One of the most defined circuits of the early era of motor racing was the French circuit of Montlhéry, known for its turns but also for its huge surface. Bugatti’s very meticulous approach to engineering led the brand to develop a new model to compete in Montlhéry: the Type 36. Equipped with a strong rear axle, it was designed to withstand the difficult conditions of this unique circuit. Two variants were produced and the final model featured a supercharger – becoming what many believe to be the very first supercharged Bugatti. But their racing career was short-lived and the only two Type 36s built were destroyed. All that remains is their engine, their gearbox and the rear axle of one of the two cars we can now see under the bonnet of the Type 35A in this collection. Again, this is a unique piece of Bugatti history.

Also in the collection: a Type 37A, part of a long line – probably started by the Type 36 – of Bugatti supercharged cars. This vehicle has also been strictly maintained in its original condition and has original serial numbers. Its long history, which includes a very long racing history, can certainly be traced back to its first owner in 1929. Even today, the Type 37A continues to participate in races. The Type 37, which entered the cart category, was already considered by its pilots as a serious candidate for victory, and the addition of a supercharger to the powerful four-cylinder – making it a Type 37A – made it possible push the car to more than 193 km/h, against 144 km/h previously. At Bugatti, only 76 cars were equipped with a supercharger and they raced in the 24 Hours of Le Mans, Mille Miglia, Targa Florio and many others.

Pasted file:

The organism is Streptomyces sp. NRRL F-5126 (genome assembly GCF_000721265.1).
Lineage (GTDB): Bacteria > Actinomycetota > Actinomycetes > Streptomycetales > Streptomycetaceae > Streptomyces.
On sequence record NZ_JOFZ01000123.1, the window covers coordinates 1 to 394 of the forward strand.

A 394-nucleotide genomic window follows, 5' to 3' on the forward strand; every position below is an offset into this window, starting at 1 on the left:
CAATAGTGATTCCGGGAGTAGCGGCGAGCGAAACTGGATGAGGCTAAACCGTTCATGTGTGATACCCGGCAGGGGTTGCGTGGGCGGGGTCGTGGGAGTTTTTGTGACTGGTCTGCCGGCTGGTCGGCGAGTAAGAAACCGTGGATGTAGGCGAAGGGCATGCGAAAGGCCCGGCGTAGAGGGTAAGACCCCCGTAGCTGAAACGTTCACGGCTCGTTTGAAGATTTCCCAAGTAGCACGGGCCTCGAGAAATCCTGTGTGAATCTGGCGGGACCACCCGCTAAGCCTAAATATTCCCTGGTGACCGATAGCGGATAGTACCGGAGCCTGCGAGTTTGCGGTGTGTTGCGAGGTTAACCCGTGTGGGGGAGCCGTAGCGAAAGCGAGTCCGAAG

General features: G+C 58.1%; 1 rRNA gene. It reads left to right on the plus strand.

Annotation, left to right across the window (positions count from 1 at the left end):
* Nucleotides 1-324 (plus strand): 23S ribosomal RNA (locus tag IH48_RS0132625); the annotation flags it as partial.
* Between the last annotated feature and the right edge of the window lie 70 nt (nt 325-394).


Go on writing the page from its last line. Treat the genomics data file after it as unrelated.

The vehicles in this unique collection are now entering their third period after being spent with their first owners and one in which they have benefited from the good care of Hans Matti. From now on, they will be kept in their original state, unrestored, like truly unique pieces of Bugatti history. When they arrived at the Château Saint Jean – a residence acquired by Ettore Bugatti who wanted a place worthy of the name to meet his customers, who still participate to this day in the legend of the brand – it was almost as if the cars were never left the place. The Château is steeped in history, rich in almost a century of Bugatti heritage.

Christophe Piochon, President of Bugatti Automobiles, said: “Bugatti, as a brand, continues to draw inspiration from the genius of its founder. For Ettore, the most important thing for a Bugatti is that unparalleled. He has to be one of a kind. Nothing brings us closer to Ettore’s vision than to see his creations in the same condition as they left the factory with original rivets and paint, but above all the same high precision engineering that defines all its vehicles and in eventually succeeded. The collection of these cars and the stories they tell are truly priceless, and we are honored to welcome them to the birthplace of Bugatti Automobiles. As we stand at the dawn of a new era, design pioneers like these will continue to inspire us. »

We would like to thank Rock N Roll Classics and the owner for bringing these cars to Molsheim.